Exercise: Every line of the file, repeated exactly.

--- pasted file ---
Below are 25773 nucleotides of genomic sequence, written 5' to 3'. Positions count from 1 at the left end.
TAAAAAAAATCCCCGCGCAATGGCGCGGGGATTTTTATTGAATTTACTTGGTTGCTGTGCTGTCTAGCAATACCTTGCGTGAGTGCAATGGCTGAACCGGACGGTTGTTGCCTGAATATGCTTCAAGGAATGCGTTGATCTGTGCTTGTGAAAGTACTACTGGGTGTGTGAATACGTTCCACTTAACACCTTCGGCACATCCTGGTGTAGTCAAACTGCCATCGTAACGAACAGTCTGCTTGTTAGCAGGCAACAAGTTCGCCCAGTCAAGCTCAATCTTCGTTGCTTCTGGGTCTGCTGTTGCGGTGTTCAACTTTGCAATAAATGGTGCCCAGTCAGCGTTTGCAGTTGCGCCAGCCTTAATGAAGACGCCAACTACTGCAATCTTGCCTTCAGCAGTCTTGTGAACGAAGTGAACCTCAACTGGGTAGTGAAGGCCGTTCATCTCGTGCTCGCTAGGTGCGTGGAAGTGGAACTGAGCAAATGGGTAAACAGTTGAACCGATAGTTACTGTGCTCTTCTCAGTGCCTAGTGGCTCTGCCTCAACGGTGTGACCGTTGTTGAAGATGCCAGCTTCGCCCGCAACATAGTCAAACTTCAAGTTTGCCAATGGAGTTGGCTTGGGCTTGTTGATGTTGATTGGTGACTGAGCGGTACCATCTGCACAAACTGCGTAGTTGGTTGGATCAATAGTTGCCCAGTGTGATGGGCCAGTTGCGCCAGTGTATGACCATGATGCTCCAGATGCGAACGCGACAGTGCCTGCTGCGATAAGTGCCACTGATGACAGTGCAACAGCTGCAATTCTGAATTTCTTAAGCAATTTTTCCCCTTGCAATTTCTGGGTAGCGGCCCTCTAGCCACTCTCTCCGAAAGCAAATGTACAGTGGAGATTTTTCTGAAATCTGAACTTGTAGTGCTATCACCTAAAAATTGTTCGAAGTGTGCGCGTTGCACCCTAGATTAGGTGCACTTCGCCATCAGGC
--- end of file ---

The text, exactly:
Below are 25773 nucleotides of genomic sequence, written 5' to 3'. Positions count from 1 at the left end.
TAAAAAAAATCCCCGCGCAATGGCGCGGGGATTTTTATTGAATTTACTTGGTTGCTGTGCTGTCTAGCAATACCTTGCGTGAGTGCAATGGCTGAACCGGACGGTTGTTGCCTGAATATGCTTCAAGGAATGCGTTGATCTGTGCTTGTGAAAGTACTACTGGGTGTGTGAATACGTTCCACTTAACACCTTCGGCACATCCTGGTGTAGTCAAACTGCCATCGTAACGAACAGTCTGCTTGTTAGCAGGCAACAAGTTCGCCCAGTCAAGCTCAATCTTCGTTGCTTCTGGGTCTGCTGTTGCGGTGTTCAACTTTGCAATAAATGGTGCCCAGTCAGCGTTTGCAGTTGCGCCAGCCTTAATGAAGACGCCAACTACTGCAATCTTGCCTTCAGCAGTCTTGTGAACGAAGTGAACCTCAACTGGGTAGTGAAGGCCGTTCATCTCGTGCTCGCTAGGTGCGTGGAAGTGGAACTGAGCAAATGGGTAAACAGTTGAACCGATAGTTACTGTGCTCTTCTCAGTGCCTAGTGGCTCTGCCTCAACGGTGTGACCGTTGTTGAAGATGCCAGCTTCGCCCGCAACATAGTCAAACTTCAAGTTTGCCAATGGAGTTGGCTTGGGCTTGTTGATGTTGATTGGTGACTGAGCGGTACCATCTGCACAAACTGCGTAGTTGGTTGGATCAATAGTTGCCCAGTGTGATGGGCCAGTTGCGCCAGTGTATGACCATGATGCTCCAGATGCGAACGCGACAGTGCCTGCTGCGATAAGTGCCACTGATGACAGTGCAACAGCTGCAATTCTGAATTTCTTAAGCAATTTTTCCCCTTGCAATTTCTGGGTAGCGGCCCTCTAGCCACTCTCTCCGAAAGCAAATGTACAGTGGAGATTTTTCTGAAATCTGAACTTGTAGTGCTATCACCTAAAAATTGTTCGAAGTGTGCGCGTTGCACCCTAGATTAGGTGCACTTCGCCATCAGGC